Jon Stewart’s Harry Potter controversy stems from the interpretations of comments that the comedian made during a December 2021 episode of The Problem with Jon Stewart podcast. Following the episode, digital media outlets such as Variety and Newsweek claimed that Stewart accused the already controversial Harry Potter author J.K. Rowling of being anti-semitic because of how goblins are depicted in the highly popular fantasy series. However, there is actually much more to the story.
In the world of viral media, Jon Stewart’s Harry Potter controversy is the perfect storm. Ever since Stewart took over hosting duties at The Daily Show in 1999, his name has been synonymous with political and news satire. At the same time, some other critics have separately accused the goblins in Harry Potter of being anti-semitic, due to their on-screen portrayal. This, in turn, follows previous accusations of transphobia against acclaimed fantasy author Rowling, tarnishing the series’ legacy for some fans.
Jon Stewart’s Harry Potter controversy is essentially a result of all these factors coming together to create something viral. Adding fuel to the fire is the fact that J.K. Rowling was notably missing from the Harry Potter reunion special, which was released early in 2022. Here’s a breakdown of every crucial factor regarding the controversy.
Jon Stewart’s Harry Potter Controversy Explained
In December 16, 2021, Stewart discussed the evolution of the Jewish bar mitzvah with writers Henrik Blix and Jay Jurden on his podcast The Problem with Jon Stewart. According to Stewart, bar mitzvahs used to be simple and private events, until they blew up to become “Gatsby-esque.” In the context of political satire, Stewart explains how modern and increasingly ostentatious bar mitzvahs have come to carry the message, “The Jews have arrived. And we are going to dazzle you with the access.” Jurden then chimes in by asking Stewart which chapter of Harry Potter “The Jews have arrived” can be found in. This prompts Stewart to go off on a comedic rant, comparing the goblins that run the underground bank in Harry Potter to the caricatures of Jews found within anti-semitic literature. Stewart is known for taking comedy seriously, and this type of edgy material is well within his purview, as established during his Daily Show tenure.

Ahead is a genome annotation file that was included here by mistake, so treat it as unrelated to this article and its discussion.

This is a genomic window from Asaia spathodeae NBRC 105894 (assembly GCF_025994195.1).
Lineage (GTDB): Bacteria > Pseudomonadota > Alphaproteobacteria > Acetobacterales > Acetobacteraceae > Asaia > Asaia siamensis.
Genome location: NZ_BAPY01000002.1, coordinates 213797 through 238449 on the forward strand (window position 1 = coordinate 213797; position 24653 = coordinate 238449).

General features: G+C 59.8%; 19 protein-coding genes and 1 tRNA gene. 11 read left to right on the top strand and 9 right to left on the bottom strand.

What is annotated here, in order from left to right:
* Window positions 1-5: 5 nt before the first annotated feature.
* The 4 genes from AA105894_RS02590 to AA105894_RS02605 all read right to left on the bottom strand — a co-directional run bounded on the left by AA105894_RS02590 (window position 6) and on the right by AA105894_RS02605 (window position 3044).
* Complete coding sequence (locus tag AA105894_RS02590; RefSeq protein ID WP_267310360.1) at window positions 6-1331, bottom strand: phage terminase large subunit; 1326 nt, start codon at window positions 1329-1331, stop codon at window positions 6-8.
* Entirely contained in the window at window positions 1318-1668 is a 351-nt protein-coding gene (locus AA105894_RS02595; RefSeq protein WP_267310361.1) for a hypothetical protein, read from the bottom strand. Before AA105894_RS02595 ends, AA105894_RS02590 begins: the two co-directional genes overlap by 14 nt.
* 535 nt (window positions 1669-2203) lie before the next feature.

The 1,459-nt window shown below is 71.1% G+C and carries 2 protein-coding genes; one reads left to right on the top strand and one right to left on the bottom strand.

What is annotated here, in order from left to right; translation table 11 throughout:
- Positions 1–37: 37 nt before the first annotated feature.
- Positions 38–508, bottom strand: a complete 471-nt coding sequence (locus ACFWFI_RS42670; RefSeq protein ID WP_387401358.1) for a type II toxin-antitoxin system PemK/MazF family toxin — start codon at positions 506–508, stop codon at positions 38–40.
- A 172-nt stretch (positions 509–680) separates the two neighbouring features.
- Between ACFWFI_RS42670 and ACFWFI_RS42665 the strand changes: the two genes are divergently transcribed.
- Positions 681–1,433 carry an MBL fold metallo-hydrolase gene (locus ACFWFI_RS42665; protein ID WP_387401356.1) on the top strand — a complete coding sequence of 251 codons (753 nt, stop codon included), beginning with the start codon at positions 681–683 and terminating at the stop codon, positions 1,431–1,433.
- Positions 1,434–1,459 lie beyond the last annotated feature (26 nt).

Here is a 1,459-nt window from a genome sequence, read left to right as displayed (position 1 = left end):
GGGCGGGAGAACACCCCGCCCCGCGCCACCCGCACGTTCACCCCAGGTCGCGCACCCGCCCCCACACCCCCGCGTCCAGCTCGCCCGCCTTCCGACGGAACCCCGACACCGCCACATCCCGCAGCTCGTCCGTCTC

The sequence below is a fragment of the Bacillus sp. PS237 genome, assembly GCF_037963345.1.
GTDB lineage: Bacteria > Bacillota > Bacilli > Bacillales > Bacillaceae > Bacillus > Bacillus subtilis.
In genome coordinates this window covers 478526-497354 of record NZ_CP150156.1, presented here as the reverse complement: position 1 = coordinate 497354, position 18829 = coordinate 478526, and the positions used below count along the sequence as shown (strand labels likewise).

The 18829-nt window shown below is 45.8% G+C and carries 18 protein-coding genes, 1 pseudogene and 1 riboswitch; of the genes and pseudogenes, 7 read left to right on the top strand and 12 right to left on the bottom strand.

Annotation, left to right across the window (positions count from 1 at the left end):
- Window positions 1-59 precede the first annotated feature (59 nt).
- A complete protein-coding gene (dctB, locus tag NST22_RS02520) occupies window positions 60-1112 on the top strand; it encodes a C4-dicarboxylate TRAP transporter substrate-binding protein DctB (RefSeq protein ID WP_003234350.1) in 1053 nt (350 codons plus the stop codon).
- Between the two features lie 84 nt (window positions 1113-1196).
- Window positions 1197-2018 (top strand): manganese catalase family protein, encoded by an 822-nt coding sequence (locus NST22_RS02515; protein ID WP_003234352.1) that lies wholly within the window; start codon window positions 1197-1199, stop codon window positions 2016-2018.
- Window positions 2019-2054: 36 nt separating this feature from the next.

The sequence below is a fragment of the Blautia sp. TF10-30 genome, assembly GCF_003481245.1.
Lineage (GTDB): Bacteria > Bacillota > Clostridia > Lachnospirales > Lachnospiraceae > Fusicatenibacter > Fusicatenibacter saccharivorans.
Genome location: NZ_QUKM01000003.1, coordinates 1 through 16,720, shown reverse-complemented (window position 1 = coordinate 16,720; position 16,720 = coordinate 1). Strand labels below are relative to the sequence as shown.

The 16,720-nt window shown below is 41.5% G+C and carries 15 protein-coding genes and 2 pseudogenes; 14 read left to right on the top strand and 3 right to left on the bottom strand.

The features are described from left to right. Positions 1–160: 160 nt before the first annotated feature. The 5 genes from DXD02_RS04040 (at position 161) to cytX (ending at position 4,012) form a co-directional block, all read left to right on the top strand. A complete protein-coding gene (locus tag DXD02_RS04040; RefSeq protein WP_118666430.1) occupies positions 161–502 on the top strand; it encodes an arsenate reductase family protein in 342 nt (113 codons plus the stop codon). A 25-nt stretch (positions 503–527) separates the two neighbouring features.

While doing a satirical impression of J.K. Rowling in the context of a comedic podcast conversation, Stewart points to an imaginary copy of the fabricated anti-semitic text “The Protocols of the Elders of Zion” and says, “Can we get these guys to run our bank?” Following this comedy bit in The Problem with Jon Stewart, in the morning of January 4, Newsweek released a story titled “Jon Stewart Accuses J.K. Rowling of Antisemitism in ‘Harry Potter’.” The story immediately went viral, likely propped up by the fact that the recent Harry Potter reunion didn’t include J.K. Rowling, which itself was a viral story. In response, on January 6, Stewart released a video on his Twitter account with the caption, “Newsweek et al, may eat my ass.” In the video, Stewart clarifies that the controversial conversation in question was purely comedic, and that if any political context is to be drawn from the bit, it is that “some tropes are so embedded in society that they are basically invisible, even in a considered process like movie-making.” Here’s more of what Stewart said: